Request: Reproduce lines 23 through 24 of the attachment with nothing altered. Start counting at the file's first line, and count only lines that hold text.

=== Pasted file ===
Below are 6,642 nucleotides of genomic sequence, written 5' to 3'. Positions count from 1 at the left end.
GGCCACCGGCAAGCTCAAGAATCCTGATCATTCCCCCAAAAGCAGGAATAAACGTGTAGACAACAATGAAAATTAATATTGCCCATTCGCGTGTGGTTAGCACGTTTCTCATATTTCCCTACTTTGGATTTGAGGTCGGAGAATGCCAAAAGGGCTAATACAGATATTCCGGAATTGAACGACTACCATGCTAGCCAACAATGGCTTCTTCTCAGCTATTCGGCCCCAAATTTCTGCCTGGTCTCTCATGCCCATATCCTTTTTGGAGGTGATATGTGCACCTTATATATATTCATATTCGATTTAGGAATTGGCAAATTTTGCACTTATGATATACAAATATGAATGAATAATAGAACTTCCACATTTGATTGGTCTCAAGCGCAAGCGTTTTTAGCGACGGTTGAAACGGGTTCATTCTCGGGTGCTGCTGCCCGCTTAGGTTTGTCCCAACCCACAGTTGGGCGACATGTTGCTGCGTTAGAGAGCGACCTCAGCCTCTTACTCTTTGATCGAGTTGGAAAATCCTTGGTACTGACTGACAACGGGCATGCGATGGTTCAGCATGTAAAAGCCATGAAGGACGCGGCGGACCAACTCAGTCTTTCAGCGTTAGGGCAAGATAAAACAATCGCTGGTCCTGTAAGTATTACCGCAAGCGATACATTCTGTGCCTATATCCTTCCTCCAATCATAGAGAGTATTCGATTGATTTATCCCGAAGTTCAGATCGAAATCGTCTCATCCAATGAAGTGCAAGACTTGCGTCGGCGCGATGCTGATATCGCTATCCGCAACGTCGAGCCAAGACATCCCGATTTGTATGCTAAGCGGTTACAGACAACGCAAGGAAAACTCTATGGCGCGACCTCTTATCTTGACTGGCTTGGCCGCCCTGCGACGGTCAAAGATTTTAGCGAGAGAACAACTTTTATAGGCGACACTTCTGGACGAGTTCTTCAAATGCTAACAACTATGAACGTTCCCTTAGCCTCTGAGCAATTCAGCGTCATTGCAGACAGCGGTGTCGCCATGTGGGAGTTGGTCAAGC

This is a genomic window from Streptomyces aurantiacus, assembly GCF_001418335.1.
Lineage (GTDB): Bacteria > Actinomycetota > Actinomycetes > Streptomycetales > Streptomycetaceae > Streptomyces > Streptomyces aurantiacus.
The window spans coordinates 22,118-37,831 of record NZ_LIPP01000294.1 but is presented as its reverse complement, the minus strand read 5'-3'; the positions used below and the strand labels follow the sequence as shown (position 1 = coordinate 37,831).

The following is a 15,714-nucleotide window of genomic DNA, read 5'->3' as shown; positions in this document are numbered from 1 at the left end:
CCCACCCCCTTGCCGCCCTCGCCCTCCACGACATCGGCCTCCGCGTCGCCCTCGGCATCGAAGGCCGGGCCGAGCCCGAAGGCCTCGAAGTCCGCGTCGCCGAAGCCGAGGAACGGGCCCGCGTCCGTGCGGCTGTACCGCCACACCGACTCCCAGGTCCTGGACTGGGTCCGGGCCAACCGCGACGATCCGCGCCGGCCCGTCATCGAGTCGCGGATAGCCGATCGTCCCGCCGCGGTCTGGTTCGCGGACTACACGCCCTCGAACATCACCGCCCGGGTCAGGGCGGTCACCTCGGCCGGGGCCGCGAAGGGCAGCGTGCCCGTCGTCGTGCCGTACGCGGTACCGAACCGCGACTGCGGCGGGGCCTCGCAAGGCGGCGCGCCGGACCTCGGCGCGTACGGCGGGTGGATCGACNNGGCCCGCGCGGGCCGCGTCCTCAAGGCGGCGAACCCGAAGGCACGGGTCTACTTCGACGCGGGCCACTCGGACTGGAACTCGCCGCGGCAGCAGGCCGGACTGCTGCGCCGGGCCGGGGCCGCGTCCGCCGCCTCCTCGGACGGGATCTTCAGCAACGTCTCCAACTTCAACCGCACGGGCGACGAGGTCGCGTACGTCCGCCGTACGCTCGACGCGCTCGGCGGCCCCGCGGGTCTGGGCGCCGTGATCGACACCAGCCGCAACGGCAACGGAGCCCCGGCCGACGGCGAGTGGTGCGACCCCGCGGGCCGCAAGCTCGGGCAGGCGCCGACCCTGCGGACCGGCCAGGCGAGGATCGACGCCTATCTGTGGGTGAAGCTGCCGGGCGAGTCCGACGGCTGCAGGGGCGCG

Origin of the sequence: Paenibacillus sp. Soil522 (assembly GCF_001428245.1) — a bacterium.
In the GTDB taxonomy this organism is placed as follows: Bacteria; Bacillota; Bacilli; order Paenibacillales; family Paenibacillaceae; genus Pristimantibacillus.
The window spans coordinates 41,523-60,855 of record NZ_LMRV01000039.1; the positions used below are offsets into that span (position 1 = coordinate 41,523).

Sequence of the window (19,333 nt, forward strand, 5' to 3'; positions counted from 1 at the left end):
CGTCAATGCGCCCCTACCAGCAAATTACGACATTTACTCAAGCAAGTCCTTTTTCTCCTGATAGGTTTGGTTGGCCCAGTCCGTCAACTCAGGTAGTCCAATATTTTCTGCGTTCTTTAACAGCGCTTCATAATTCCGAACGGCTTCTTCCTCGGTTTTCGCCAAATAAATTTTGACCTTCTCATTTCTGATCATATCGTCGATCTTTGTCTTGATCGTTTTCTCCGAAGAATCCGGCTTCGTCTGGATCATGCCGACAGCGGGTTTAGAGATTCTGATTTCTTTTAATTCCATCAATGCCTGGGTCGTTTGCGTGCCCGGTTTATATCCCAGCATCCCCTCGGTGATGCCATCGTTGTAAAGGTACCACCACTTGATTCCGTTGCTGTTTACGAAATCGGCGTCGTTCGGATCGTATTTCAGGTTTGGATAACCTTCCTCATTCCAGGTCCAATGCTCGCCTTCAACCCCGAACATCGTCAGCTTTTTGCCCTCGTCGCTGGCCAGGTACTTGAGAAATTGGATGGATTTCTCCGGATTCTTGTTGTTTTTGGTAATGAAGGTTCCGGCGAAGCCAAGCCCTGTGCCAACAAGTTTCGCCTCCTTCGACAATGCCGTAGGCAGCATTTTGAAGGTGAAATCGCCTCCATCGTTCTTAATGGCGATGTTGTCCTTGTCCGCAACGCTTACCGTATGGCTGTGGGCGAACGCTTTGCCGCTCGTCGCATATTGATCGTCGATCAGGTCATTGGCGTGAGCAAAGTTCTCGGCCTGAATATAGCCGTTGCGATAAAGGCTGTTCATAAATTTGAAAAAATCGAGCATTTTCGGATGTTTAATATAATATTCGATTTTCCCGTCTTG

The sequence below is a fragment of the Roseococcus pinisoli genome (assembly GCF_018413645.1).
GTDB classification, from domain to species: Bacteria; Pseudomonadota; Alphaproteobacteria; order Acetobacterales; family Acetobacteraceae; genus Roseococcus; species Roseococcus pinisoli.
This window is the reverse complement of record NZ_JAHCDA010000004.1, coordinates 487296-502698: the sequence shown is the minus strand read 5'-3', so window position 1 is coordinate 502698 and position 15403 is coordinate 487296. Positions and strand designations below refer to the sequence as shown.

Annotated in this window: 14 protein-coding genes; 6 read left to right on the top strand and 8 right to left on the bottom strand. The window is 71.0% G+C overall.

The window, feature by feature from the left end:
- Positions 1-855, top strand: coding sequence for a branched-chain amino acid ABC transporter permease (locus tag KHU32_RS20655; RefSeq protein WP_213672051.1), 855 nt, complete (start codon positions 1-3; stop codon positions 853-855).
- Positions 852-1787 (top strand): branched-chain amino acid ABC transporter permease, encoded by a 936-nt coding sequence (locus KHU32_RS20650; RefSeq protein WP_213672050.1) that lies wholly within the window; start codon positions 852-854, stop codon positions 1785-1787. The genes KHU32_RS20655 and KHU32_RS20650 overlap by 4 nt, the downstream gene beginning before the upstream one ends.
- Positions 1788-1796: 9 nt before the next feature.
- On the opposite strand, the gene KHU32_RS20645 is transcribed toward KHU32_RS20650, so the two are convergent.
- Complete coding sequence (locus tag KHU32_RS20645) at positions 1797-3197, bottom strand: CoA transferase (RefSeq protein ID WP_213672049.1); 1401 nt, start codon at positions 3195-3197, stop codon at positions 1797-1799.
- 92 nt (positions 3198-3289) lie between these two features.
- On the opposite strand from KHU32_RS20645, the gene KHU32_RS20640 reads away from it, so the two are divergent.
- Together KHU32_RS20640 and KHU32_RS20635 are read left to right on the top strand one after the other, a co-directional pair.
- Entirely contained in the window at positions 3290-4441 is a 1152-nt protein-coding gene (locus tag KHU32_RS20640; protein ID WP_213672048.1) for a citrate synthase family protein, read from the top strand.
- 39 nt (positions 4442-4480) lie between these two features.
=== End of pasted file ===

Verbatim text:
- 92 nt (positions 3198-3289) lie between these two features.
- On the opposite strand from KHU32_RS20645, the gene KHU32_RS20640 reads away from it, so the two are divergent.